• It seems the span of time between the present and the period for which people wax nostalgic gets shorter and shorter. Soon we’ll be seeing Great Job, Internets for shit that happened last summer.

  9. They just need to remember to clean the splat frequently before it leaves streaks.

    • stanford
      0

      It’s like Ghostbusters Ectoplasm: will stain your carpets.

  10. I absolutely adore what is being done with “the splat”. I believe I speak for everyone when I say, “Kids now a days have no clue what quality cartoon programming looks like”. And yes, I know that there are some shows carrying the candle, “Adventure Time” and the show with the blue jay and raccoon (the name escapes me). But in my opinion, these shows are mostly geared toward adult viewers, as the jokes have a penchant for being maturely tongue in cheek.

  11. Your second section heading, ‘Why Is The Splat Significant?’ is a compelling question that could be answered from a lot of different angles. But I think that its significance as an indicator of the state of modern media tech and culture is what’s most interesting. The Splat is significant because it’s an admittance on the part of content developers and rights holders (here, Nickelodeon) that, in order to maintain not just the relevance of their titles, but the accessibility–the consumability–of those titles in a modern communications market where such accessibility is both demanded and expected, they’re going to have to cater to the new requirements of old fanbases. But, at the same time, to what degree is Nickelodeon regaining viewers versus retaining them? In the long run, this may just be a pilot program for the maintenance of viewers well beyond the original demographic parameters of the network.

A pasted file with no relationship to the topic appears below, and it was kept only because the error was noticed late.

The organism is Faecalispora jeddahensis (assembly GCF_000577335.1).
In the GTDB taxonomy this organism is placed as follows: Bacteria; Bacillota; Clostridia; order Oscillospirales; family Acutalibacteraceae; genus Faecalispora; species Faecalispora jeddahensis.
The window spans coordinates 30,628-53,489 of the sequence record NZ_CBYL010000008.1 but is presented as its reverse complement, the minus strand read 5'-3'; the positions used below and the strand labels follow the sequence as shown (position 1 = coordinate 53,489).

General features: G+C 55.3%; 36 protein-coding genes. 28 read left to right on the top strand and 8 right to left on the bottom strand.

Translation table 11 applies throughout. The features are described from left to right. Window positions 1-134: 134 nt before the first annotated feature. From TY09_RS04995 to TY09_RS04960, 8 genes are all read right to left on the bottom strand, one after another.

Irrespective of what the audience might shake down to, it’s pretty reasonable The Splat is intended to be permanent. Given the predcedent of Nick@Nite, combined with the wealth of back-content Nick still has in the vaults, the broadcaster doesn’t just WANT this to last; the project got off to a strong start apparently, but I’d imagine the overall plan would be to value the overall product, to fiddle with the details of the concept until it becomes, perhaps, as pervasive as Nick itself.